Two Rivers Landing is a luxury RV Resort nestled along the banks of the beautiful French Broad River. A 5-star resort with 25 river front (drive-in sites) and 30 river view (back-in sites), Two Rivers Landing offers 30/50-amp electric service, water, sewer, and cable TV (65 channels) conveniently located centrally. Interior roads are paved; individual sites are concrete, 70 feet in length and 22 feet wide. All sites surrounded by beautiful landscaping. Our drive-in site faced the river. Wi-Fi worked well. A beautiful sunset looking out our front window. This is resort living at its best.

Durango RV Resort © Rex Vogel, all rights reserved

Durango RV Resort, Red Bluff, California

Big-rig friendly, Durango is located on the Sacramento River. Most sites are pull-through, 70-90 feet in length, and 30-35 feet wide. In addition there are 11 riverfront sites and 21 water-feature spaces (fountains); these sites have utilities on both sides of the concrete pads enabling fifth wheels and travel trailer to back onto the sites and motorhomes to drive forward maximizing the view and water features. In addition, there are a number of buddy sites.

Buckhorn Lake RV Resort © Rex Vogel, all rights reserved

Buckhorn Lake RV Resort, Kerrville, Texas

This upscale resort makes for a perfect home base to explore the Texas Hill Country. All sites are paved, have a paved patio and offer satellite TV, Wi-Fi, and instant-on phone. Relax around the two heated swimming pools/spas. Tennis courts. Adult fitness center overlooking the creek. While staying in the park, make it a point to see the “Club” section, a unique approach to the RV lifestyle. You’ll definitely want to make this resort a repeat stop on your RVing agenda.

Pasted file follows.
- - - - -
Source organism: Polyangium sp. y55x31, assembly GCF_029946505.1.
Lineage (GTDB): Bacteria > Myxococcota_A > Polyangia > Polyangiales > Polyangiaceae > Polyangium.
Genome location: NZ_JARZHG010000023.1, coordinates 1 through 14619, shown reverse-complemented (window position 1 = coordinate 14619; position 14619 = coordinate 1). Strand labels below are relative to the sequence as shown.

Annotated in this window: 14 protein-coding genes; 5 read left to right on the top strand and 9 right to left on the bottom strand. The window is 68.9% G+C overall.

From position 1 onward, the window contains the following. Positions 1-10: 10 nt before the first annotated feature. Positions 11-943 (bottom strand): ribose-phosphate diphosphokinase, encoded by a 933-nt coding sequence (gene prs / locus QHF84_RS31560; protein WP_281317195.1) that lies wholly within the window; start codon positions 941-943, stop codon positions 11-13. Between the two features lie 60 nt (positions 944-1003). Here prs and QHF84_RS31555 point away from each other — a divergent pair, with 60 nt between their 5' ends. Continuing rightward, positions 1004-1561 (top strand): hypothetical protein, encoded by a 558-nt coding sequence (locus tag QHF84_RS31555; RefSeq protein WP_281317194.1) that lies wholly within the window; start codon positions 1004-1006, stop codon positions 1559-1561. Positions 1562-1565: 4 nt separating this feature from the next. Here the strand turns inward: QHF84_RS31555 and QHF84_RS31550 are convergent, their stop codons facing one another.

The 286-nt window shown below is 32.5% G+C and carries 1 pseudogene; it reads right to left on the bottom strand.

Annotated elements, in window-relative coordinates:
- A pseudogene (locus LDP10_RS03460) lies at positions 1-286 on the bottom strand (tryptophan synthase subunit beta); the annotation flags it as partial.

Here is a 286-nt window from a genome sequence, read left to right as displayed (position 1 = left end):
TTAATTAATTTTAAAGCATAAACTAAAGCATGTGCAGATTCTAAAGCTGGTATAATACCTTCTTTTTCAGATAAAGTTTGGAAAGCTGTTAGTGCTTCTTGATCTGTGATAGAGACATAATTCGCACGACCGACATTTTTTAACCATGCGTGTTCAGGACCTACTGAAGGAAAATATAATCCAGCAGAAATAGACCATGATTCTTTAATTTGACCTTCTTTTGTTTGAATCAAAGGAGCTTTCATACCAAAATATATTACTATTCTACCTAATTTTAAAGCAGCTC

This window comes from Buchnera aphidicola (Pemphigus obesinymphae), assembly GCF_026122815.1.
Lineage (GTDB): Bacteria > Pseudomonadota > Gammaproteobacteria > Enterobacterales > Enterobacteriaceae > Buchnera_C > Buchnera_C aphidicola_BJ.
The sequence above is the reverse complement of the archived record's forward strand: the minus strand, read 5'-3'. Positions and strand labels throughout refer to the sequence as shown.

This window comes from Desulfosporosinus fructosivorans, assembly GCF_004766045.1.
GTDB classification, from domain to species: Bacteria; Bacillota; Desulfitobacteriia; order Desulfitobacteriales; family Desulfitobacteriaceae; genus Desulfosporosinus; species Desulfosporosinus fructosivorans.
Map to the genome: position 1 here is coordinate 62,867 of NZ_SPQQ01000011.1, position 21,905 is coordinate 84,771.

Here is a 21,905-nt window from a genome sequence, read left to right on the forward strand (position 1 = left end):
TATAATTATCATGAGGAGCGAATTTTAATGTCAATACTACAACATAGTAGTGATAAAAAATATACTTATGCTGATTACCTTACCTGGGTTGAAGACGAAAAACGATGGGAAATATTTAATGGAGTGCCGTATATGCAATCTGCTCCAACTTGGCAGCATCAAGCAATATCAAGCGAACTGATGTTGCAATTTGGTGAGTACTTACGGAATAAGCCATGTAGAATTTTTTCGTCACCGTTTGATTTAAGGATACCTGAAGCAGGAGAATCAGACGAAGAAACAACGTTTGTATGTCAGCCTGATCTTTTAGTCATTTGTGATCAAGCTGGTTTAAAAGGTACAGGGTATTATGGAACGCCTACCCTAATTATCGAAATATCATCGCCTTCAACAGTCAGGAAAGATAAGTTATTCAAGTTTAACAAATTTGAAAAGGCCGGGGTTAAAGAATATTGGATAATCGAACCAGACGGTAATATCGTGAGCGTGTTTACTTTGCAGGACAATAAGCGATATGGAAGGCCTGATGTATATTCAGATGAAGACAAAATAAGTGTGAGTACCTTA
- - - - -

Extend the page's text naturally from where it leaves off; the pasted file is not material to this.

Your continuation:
Cajun Palms RV Resort © Rex Vogel, all rights reserved

Cajun Palms RV Resort, Henderson, Louisiana

New in 2009 with paved streets, Cajun Palms offers long pull-through sites that range in length from 55 to 75 feet. Not to be ignored are the back-ins to the lake in the 55-60 foot range. Pull through and back-in sites have 20 feet of space between each concrete pad.

Cajun Palms RV Resort © Rex Vogel, all rights reserved

A full service resort, Cajun Palms features numerous traditional as well as high tech amenities. Accommodations consist of over 300 deluxe RV sites and 25 cabins. RV sites have full hookups, 30- and 50-amp, 70+ channels of digital cable, and on-site water and sewer. Easy-on, easy off Interstate 10 (Exit 115) at Henderson (near Breaux Bridge).

Columbia Sun RV Resort © Rex Vogel, all rights reserved

Columbia Sun RV Resort, Kennewick, Washington

Big-rig friendly, Columbia Sun RV Resort is a new 5-star resort that opened in 2013. Spacious sites, manicured grass on both sides, wide paved streets, and a perfect 10/10*/10 Good Sam rating. Washington’s’s Tri-Cities area—Kennewick, Pasco, and Richland—is a great area to visit to explore the outdoors while still being close to shopping, dining, and wineries. The Columbia Sun Resort has a heated swimming pool, hot tub, fitness room, game room, dog runs, sports court, and a playground.

Ambassador RV Resort © Rex Vogel, all rights reserved

Ambassador RV Resort, Caldwell, Idaho

Ambassador RV Resort is a 5-star resort that is easy-on, easy off (I-84 at Exit 29) with 188 full-service sites, pool, spa, sauna, and 5,000 square foot recreation hall. Features 30-foot x 85-foot short term pull-through sites, 35-foot x 75-foot long term pull through sites, 45-foot x 60-foot back-in sites, and wide-paved streets. Pets are welcome if friendly and owner is well trained.

Reunion Lake RV Resort © Rex Vogel, all rights reserved

Reunion Lake RV Resort, Ponchatoula, Louisiana

Reunion Lake RV Resort is a gated resort with top-rated facilities and service and all-concrete roadways. Built around a scenic lake the park offers an adult pool with swim-up bar, poolside cabanas, a lazy river with tiki bar, giant hot tub, fitness center, family pool, basketball and pickleball courts, fenced-in dog park. Our Premium pull-through site will accommodate any size rig.